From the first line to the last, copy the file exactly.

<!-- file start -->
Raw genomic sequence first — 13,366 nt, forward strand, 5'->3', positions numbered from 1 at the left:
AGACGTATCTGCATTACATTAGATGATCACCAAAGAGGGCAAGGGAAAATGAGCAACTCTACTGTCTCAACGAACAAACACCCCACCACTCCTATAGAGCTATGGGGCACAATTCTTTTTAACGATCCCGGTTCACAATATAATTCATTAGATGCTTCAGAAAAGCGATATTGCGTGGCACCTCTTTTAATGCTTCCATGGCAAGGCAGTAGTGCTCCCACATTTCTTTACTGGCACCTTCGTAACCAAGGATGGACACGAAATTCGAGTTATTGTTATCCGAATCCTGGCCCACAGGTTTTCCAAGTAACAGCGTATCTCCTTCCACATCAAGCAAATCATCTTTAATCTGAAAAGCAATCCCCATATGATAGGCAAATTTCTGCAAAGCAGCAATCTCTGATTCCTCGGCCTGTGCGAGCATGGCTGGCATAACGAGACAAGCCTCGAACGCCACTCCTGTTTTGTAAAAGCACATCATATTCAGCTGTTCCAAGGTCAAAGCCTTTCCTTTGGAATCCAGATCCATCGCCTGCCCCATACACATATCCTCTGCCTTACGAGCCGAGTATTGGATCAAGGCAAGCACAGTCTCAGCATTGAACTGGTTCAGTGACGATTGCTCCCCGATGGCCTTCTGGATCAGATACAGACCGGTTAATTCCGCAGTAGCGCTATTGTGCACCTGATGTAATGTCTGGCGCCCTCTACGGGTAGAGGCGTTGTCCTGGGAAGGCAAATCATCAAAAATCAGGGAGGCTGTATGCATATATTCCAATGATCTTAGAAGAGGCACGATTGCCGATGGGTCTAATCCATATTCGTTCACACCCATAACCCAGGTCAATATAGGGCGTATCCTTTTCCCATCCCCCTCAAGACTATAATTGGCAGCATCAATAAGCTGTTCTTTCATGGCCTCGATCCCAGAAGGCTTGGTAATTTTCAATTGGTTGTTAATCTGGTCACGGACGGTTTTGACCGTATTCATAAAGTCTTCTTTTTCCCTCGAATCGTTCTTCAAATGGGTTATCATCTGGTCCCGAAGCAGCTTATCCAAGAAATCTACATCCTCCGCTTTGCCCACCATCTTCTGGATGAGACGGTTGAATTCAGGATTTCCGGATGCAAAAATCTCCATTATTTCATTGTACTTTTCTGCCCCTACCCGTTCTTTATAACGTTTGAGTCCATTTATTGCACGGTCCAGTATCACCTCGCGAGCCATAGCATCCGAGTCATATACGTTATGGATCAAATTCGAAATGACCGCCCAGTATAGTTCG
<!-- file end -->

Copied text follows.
Raw genomic sequence first — 13,366 nt, forward strand, 5'->3', positions numbered from 1 at the left:
AGACGTATCTGCATTACATTAGATGATCACCAAAGAGGGCAAGGGAAAATGAGCAACTCTACTGTCTCAACGAACAAACACCCCACCACTCCTATAGAGCTATGGGGCACAATTCTTTTTAACGATCCCGGTTCACAATATAATTCATTAGATGCTTCAGAAAAGCGATATTGCGTGGCACCTCTTTTAATGCTTCCATGGCAAGGCAGTAGTGCTCCCACATTTCTTTACTGGCACCTTCGTAACCAAGGATGGACACGAAATTCGAGTTATTGTTATCCGAATCCTGGCCCACAGGTTTTCCAAGTAACAGCGTATCTCCTTCCACATCAAGCAAATCATCTTTAATCTGAAAAGCAATCCCCATATGATAGGCAAATTTCTGCAAAGCAGCAATCTCTGATTCCTCGGCCTGTGCGAGCATGGCTGGCATAACGAGACAAGCCTCGAACGCCACTCCTGTTTTGTAAAAGCACATCATATTCAGCTGTTCCAAGGTCAAAGCCTTTCCTTTGGAATCCAGATCCATCGCCTGCCCCATACACATATCCTCTGCCTTACGAGCCGAGTATTGGATCAAGGCAAGCACAGTCTCAGCATTGAACTGGTTCAGTGACGATTGCTCCCCGATGGCCTTCTGGATCAGATACAGACCGGTTAATTCCGCAGTAGCGCTATTGTGCACCTGATGTAATGTCTGGCGCCCTCTACGGGTAGAGGCGTTGTCCTGGGAAGGCAAATCATCAAAAATCAGGGAGGCTGTATGCATATATTCCAATGATCTTAGAAGAGGCACGATTGCCGATGGGTCTAATCCATATTCGTTCACACCCATAACCCAGGTCAATATAGGGCGTATCCTTTTCCCATCCCCCTCAAGACTATAATTGGCAGCATCAATAAGCTGTTCTTTCATGGCCTCGATCCCAGAAGGCTTGGTAATTTTCAATTGGTTGTTAATCTGGTCACGGACGGTTTTGACCGTATTCATAAAGTCTTCTTTTTCCCTCGAATCGTTCTTCAAATGGGTTATCATCTGGTCCCGAAGCAGCTTATCCAAGAAATCTACATCCTCCGCTTTGCCCACCATCTTCTGGATGAGACGGTTGAATTCAGGATTTCCGGATGCAAAAATCTCCATTATTTCATTGTACTTTTCTGCCCCTACCCGTTCTTTATAACGTTTGAGTCCATTTATTGCACGGTCCAGTATCACCTCGCGAGCCATAGCATCCGAGTCATATACGTTATGGATCAAATTCGAAATGACCGCCCAGTATAGTTCG